Dominant 7 Rock and Roll Riff in G
I first heard this riff as the foundation of Little Richard’s song Lucille. Since then, I’ve heard it used in many others, as well. This is a straight 8 Rock and Roll feel (not a shuffle) that simply outlines the G7 chord. It may be simple, but I can tell you that, played properly, it will fill the dance floor.
This video is a bit longer than most because of the tempo (130 bpm). As usual, the video opens with a demo of the riff at tempo. I then show you the notes one at a time, followed by demos starting at 80 bpm, and moving up ten bpm at a time until we reach normal speed. Near the end, I show you the standard turnaround used when playing this riff over a 12 bar Blues. The outro shows you the riff over a 12 bar Blues.
As I’ve mentioned before, the best way to work on this is to first learn the notes in sequence (but not in time). Once you know where you’re fingers are supposed to go, practice the riff at tempo that’s slow enough that you can play it perfectly ten times (or more!) in a row. Then increase your tempo by two beats per minute (bpm) until you’re playing it at normal speed. Next, practice going from one chord to another, in each combination required to play a 12 bar Blues. In this case, that would be G to C and back, G to D, and D to C.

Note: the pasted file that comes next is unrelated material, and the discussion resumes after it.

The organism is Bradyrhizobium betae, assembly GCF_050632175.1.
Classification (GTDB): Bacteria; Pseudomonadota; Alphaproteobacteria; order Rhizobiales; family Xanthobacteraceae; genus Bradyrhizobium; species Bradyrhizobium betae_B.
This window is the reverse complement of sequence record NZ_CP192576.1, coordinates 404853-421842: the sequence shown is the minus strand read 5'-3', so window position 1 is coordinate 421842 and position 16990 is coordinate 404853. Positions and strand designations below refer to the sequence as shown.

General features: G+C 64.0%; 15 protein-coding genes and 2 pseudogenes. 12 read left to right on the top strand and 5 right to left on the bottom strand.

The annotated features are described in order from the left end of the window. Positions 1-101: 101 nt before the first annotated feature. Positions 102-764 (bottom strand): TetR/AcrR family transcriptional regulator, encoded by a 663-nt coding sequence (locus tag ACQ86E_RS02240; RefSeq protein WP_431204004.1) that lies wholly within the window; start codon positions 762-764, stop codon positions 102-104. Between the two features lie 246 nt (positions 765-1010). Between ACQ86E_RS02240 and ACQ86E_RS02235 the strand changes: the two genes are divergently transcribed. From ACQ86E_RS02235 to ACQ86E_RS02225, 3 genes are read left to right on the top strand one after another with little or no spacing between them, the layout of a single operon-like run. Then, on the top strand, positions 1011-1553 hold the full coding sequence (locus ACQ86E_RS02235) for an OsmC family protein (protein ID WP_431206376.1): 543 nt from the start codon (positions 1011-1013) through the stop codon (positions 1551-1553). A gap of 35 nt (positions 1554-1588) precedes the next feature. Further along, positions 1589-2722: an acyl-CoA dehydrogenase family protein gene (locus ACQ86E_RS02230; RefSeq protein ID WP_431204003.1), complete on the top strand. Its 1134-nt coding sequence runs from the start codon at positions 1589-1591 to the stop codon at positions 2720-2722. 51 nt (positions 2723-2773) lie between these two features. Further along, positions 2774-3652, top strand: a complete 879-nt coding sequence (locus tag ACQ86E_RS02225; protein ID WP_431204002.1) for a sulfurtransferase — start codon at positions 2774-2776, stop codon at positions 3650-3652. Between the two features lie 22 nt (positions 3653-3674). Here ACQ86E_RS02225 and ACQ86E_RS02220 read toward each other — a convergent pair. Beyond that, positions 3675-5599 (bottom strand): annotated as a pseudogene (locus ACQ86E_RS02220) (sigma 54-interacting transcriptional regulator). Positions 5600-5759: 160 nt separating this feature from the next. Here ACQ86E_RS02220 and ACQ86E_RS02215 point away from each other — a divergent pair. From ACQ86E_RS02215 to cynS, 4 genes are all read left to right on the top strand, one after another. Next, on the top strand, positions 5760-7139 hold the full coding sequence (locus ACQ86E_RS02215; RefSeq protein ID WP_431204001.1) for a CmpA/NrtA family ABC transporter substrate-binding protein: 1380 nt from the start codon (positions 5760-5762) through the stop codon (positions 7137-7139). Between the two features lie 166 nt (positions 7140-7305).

Once you’ve mastered the changes, learn the turnaround in the same manner. Then, all that’s left is to put it all together into a 12 bar Blues. Next thing you know, you’re ready to play it with friends.
Here’s an idea, just for fun. Once you’ve learned to play this riff over a 12-bar Blues, go to You Tube and see if you can play along to this video. Fair warning – this version is in C, so you’ll want to start on the eighth fret of the E string so you’ll have room to do the changes in the same way as you did in G. Remember, it’s important to know how to play in all keys. Playing along with the video puts another key under your fingers. You’ll also want to pay attention to the “stop verses,” which are different in that there are some… well… stops.
Have fun, and remember:
Aim High – Play Low
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